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Phoenix theophrastii, the Cretan Date Palm, is a palm native to the eastern Mediterranean, with a very restricted distribution, confined in southern Greece, some places in Turkey coast and a few sites on Crete, and other islands.


Phoenix theophrastii grows up to 15 m tall, usually with several slender stems. The leaves are pinnate, 2-3 m long, with numerous rigid greyish-green linear leaflets 15-50 cm long on each side of the central rachis. The fruit is an oval yellowish-brown drupe 1.5 cm long and 1 cm diameter and containing a single large seed; the fruit pulp is too thin and fibrous to be of agricultural significance and has an acrid taste though the fruits are sometimes eaten by the locals.

Sites on Crete include Vai in the Lasithi Prefecture, Ayios Nikitas in Heraklion Prefecture, and Preveli gorge and Souda near Plakias, both on the south coasts of Crete in Rethymnon Prefecture. Trees are also found on Amorgos island, and the south coast of Anafi island. Recently, around 10 trees, the only natural stand on the mainland, were found in an ancient palm forest in the Epidaurus area in Peloponnese. It has been proposed that, in Ancient Greece, there were many more, growing from Crete to Thebes, and from the Peloponnese to Delos. There are also some small stands in southwest Turkey, especially on the Datça and Bodrum Peninsulas in Muğla Province. Areas forested with Phoenix theophrasti constitute Europe’s only palm forests.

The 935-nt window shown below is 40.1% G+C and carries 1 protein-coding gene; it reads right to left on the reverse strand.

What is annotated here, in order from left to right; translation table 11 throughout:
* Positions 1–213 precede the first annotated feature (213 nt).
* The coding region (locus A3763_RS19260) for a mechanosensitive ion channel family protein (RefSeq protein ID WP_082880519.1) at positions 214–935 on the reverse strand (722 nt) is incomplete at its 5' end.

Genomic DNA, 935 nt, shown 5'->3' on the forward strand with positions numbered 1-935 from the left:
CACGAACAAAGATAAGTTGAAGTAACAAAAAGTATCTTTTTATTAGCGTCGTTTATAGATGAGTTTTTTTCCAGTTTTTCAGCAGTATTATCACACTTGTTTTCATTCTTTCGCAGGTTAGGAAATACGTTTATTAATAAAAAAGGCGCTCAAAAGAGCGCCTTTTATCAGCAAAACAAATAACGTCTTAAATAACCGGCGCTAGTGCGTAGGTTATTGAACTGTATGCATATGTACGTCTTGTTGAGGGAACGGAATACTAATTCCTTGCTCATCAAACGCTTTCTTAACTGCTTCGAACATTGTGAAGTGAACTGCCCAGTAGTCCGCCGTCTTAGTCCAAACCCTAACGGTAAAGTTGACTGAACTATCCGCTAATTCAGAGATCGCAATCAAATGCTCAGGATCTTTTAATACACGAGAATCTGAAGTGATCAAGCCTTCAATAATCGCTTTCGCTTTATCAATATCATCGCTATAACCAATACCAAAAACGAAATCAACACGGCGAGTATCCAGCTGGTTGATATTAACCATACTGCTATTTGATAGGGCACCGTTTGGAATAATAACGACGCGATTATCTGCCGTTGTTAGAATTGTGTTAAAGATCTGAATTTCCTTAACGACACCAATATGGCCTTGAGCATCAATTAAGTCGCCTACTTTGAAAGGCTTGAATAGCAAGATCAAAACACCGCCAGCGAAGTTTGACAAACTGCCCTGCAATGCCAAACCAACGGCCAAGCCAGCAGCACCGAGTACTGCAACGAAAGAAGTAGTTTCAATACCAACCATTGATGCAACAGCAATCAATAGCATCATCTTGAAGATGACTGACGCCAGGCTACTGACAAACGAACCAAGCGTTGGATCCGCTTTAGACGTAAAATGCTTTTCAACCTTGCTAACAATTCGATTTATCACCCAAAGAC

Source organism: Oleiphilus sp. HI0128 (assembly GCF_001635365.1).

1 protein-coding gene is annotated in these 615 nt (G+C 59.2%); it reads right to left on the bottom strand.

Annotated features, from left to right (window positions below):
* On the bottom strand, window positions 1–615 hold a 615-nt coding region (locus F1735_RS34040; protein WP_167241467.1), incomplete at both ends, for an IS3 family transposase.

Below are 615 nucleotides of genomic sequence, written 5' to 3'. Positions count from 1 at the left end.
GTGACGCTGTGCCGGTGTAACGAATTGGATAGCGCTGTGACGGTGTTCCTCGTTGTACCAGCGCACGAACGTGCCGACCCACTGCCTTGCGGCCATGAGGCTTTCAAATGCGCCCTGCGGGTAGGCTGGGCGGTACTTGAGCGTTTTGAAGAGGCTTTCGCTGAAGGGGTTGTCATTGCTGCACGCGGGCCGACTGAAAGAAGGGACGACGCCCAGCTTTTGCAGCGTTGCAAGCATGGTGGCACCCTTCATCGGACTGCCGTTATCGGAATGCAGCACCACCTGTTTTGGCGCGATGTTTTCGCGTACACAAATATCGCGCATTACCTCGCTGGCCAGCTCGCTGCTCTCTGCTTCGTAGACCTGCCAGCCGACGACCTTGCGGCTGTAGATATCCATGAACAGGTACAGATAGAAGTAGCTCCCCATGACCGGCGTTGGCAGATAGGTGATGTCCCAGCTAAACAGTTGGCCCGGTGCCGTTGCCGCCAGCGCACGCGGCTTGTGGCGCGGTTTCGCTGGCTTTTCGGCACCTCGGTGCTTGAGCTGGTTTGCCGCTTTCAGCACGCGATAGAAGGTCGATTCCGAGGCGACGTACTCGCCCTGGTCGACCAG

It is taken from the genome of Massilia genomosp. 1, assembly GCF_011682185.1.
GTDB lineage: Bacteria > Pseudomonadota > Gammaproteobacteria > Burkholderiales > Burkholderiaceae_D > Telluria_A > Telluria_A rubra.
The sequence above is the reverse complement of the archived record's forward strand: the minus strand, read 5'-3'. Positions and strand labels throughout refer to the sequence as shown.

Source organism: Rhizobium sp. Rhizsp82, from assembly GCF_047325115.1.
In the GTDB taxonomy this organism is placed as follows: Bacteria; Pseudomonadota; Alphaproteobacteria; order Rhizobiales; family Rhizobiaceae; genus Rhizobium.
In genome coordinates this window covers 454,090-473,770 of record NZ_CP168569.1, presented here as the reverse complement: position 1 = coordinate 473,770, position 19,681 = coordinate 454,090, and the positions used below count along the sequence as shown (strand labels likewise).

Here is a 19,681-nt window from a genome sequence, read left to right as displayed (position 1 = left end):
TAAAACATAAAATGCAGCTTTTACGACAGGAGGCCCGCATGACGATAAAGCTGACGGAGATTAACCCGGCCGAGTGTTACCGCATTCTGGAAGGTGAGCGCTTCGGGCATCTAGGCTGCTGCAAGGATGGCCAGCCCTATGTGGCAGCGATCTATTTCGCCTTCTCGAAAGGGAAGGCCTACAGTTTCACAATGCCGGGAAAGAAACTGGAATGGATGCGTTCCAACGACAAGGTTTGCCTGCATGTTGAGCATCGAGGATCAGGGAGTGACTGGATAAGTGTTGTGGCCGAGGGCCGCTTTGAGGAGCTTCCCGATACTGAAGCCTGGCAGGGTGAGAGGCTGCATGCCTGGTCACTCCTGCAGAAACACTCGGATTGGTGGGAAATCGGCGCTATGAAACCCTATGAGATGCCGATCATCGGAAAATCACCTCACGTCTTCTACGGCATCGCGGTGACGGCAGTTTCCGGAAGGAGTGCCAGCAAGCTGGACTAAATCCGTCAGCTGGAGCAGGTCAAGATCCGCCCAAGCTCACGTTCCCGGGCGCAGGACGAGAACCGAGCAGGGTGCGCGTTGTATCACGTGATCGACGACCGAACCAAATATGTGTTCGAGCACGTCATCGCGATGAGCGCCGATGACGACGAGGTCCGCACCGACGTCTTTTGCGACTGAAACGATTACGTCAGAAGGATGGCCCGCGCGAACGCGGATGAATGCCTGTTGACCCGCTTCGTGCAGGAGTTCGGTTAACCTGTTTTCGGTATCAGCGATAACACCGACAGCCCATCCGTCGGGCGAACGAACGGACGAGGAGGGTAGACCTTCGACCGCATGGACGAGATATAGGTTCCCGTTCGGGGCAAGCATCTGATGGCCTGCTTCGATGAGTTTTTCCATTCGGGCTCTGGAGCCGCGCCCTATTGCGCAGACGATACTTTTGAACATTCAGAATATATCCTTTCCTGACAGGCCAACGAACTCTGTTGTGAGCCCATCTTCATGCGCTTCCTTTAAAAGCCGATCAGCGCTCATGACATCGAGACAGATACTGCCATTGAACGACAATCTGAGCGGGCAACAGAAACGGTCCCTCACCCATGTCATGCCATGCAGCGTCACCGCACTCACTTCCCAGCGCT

The date palm Theophrastus makes more elongated fruit. The climate is characterized by warm to hot, dry summers and mild wet winters. Mostly in coastal rocky waste lands. Most populations have suffered severe deforestation. Habit much less fertile soils than they should be abandoned of agricultural use, and are easily eroding in leaching process, which prevents the accumulation of nutrients in the soil. The agricultural try to use the forest, especially to be allocated to cash crops and agriculture, and have left soil exhaustion.


Written on February 20th, 2012 , Botany, Forestry Tags:

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